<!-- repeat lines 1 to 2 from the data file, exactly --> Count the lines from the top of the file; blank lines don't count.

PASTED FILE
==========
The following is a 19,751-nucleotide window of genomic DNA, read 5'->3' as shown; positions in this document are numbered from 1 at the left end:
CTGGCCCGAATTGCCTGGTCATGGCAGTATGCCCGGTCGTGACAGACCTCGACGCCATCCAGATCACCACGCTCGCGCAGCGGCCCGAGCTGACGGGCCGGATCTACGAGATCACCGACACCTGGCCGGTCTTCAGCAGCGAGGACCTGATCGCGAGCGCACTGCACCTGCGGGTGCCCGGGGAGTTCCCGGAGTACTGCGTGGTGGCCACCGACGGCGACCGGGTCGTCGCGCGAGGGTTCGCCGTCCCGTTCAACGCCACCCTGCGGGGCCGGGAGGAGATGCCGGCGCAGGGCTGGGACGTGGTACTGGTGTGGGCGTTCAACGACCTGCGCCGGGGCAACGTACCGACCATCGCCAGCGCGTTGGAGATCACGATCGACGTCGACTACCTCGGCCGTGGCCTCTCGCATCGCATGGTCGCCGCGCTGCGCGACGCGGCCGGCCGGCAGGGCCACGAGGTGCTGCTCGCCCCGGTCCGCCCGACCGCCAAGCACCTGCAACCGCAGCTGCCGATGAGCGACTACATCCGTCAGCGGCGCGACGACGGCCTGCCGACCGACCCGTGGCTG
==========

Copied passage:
The following is a 19,751-nucleotide window of genomic DNA, read 5'->3' as shown; positions in this document are numbered from 1 at the left end:
CTGGCCCGAATTGCCTGGTCATGGCAGTATGCCCGGTCGTGACAGACCTCGACGCCATCCAGATCACCACGCTCGCGCAGCGGCCCGAGCTGACGGGCCGGATCTACGAGATCACCGACACCTGGCCGGTCTTCAGCAGCGAGGACCTGATCGCGAGCGCACTGCACCTGCGGGTGCCCGGGGAGTTCCCGGAGTACTGCGTGGTGGCCACCGACGGCGACCGGGTCGTCGCGCGAGGGTTCGCCGTCCCGTTCAACGCCACCCTGCGGGGCCGGGAGGAGATGCCGGCGCAGGGCTGGGACGTGGTACTGGTGTGGGCGTTCAACGACCTGCGCCGGGGCAACGTACCGACCATCGCCAGCGCGTTGGAGATCACGATCGACGTCGACTACCTCGGCCGTGGCCTCTCGCATCGCATGGTCGCCGCGCTGCGCGACGCGGCCGGCCGGCAGGGCCACGAGGTGCTGCTCGCCCCGGTCCGCCCGACCGCCAAGCACCTGCAACCGCAGCTGCCGATGAGCGACTACATCCGTCAGCGGCGCGACGACGGCCTGCCGACCGACCCGTGGCTG